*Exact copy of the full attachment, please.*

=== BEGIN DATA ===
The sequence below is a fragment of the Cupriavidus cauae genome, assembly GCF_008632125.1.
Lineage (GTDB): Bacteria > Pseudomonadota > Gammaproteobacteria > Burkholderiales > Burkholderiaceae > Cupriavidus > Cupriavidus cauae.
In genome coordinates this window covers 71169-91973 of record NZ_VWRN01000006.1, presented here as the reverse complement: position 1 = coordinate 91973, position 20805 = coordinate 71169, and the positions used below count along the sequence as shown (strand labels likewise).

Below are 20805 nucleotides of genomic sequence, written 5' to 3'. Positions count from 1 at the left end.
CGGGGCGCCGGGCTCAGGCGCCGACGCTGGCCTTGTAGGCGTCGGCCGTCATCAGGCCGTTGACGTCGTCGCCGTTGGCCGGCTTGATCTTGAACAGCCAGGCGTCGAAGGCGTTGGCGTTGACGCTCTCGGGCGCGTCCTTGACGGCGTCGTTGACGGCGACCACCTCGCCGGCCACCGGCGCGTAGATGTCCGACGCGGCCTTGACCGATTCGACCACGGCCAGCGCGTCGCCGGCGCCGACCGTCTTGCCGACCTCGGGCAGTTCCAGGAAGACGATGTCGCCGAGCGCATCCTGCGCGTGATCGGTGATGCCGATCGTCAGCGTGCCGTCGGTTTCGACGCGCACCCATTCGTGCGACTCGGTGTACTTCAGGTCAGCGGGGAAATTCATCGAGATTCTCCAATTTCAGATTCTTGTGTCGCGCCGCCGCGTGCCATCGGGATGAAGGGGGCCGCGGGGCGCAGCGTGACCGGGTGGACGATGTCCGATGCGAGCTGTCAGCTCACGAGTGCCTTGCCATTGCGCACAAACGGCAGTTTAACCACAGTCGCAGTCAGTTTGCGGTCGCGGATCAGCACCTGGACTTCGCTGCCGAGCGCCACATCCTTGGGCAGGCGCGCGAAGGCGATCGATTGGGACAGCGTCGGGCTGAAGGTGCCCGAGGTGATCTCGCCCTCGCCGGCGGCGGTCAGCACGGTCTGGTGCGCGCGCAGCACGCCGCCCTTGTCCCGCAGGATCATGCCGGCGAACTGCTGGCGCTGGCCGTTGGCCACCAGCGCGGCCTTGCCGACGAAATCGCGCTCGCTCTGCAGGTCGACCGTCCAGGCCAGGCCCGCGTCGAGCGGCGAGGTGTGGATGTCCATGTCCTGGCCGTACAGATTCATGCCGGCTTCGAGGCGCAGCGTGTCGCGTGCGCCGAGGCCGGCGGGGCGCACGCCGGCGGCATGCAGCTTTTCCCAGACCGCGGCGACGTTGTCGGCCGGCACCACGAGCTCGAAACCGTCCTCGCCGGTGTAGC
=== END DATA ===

The sequence below is a fragment of the Cupriavidus cauae genome, assembly GCF_008632125.1.
Lineage (GTDB): Bacteria > Pseudomonadota > Gammaproteobacteria > Burkholderiales > Burkholderiaceae > Cupriavidus > Cupriavidus cauae.
In genome coordinates this window covers 71169-91973 of record NZ_VWRN01000006.1, presented here as the reverse complement: position 1 = coordinate 91973, position 20805 = coordinate 71169, and the positions used below count along the sequence as shown (strand labels likewise).

Below are 20805 nucleotides of genomic sequence, written 5' to 3'. Positions count from 1 at the left end.
CGGGGCGCCGGGCTCAGGCGCCGACGCTGGCCTTGTAGGCGTCGGCCGTCATCAGGCCGTTGACGTCGTCGCCGTTGGCCGGCTTGATCTTGAACAGCCAGGCGTCGAAGGCGTTGGCGTTGACGCTCTCGGGCGCGTCCTTGACGGCGTCGTTGACGGCGACCACCTCGCCGGCCACCGGCGCGTAGATGTCCGACGCGGCCTTGACCGATTCGACCACGGCCAGCGCGTCGCCGGCGCCGACCGTCTTGCCGACCTCGGGCAGTTCCAGGAAGACGATGTCGCCGAGCGCATCCTGCGCGTGATCGGTGATGCCGATCGTCAGCGTGCCGTCGGTTTCGACGCGCACCCATTCGTGCGACTCGGTGTACTTCAGGTCAGCGGGGAAATTCATCGAGATTCTCCAATTTCAGATTCTTGTGTCGCGCCGCCGCGTGCCATCGGGATGAAGGGGGCCGCGGGGCGCAGCGTGACCGGGTGGACGATGTCCGATGCGAGCTGTCAGCTCACGAGTGCCTTGCCATTGCGCACAAACGGCAGTTTAACCACAGTCGCAGTCAGTTTGCGGTCGCGGATCAGCACCTGGACTTCGCTGCCGAGCGCCACATCCTTGGGCAGGCGCGCGAAGGCGATCGATTGGGACAGCGTCGGGCTGAAGGTGCCCGAGGTGATCTCGCCCTCGCCGGCGGCGGTCAGCACGGTCTGGTGCGCGCGCAGCACGCCGCCCTTGTCCCGCAGGATCATGCCGGCGAACTGCTGGCGCTGGCCGTTGGCCACCAGCGCGGCCTTGCCGACGAAATCGCGCTCGCTCTGCAGGTCGACCGTCCAGGCCAGGCCCGCGTCGAGCGGCGAGGTGTGGATGTCCATGTCCTGGCCGTACAGATTCATGCCGGCTTCGAGGCGCAGCGTGTCGCGTGCGCCGAGGCCGGCGGGGCGCACGCCGGCGGCATGCAGCTTTTCCCAGACCGCGGCGACGTTGTCGGCCGGCACCACGAGCTCGAAACCGTCCTCGCCGGTGTAGC